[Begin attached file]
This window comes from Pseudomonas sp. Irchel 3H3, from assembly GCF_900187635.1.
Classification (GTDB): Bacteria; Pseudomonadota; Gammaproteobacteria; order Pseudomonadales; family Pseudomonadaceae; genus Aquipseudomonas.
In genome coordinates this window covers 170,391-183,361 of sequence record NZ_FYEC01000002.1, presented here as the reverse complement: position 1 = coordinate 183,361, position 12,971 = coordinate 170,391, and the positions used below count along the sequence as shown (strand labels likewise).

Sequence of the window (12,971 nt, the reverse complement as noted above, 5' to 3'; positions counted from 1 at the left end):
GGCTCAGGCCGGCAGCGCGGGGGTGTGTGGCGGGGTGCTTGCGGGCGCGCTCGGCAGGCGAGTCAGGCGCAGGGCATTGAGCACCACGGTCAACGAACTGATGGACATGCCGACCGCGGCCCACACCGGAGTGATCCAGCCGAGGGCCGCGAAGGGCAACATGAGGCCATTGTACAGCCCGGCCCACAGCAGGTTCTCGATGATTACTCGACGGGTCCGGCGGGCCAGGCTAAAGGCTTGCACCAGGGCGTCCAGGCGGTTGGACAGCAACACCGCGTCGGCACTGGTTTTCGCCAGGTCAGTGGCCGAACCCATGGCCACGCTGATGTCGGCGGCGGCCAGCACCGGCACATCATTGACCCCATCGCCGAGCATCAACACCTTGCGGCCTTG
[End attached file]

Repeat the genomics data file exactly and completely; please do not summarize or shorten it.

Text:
This window comes from Pseudomonas sp. Irchel 3H3, from assembly GCF_900187635.1.
Classification (GTDB): Bacteria; Pseudomonadota; Gammaproteobacteria; order Pseudomonadales; family Pseudomonadaceae; genus Aquipseudomonas.
In genome coordinates this window covers 170,391-183,361 of sequence record NZ_FYEC01000002.1, presented here as the reverse complement: position 1 = coordinate 183,361, position 12,971 = coordinate 170,391, and the positions used below count along the sequence as shown (strand labels likewise).

Sequence of the window (12,971 nt, the reverse complement as noted above, 5' to 3'; positions counted from 1 at the left end):
GGCTCAGGCCGGCAGCGCGGGGGTGTGTGGCGGGGTGCTTGCGGGCGCGCTCGGCAGGCGAGTCAGGCGCAGGGCATTGAGCACCACGGTCAACGAACTGATGGACATGCCGACCGCGGCCCACACCGGAGTGATCCAGCCGAGGGCCGCGAAGGGCAACATGAGGCCATTGTACAGCCCGGCCCACAGCAGGTTCTCGATGATTACTCGACGGGTCCGGCGGGCCAGGCTAAAGGCTTGCACCAGGGCGTCCAGGCGGTTGGACAGCAACACCGCGTCGGCACTGGTTTTCGCCAGGTCAGTGGCCGAACCCATGGCCACGCTGATGTCGGCGGCGGCCAGCACCGGCACATCATTGACCCCATCGCCGAGCATCAACACCTTGCGGCCTTG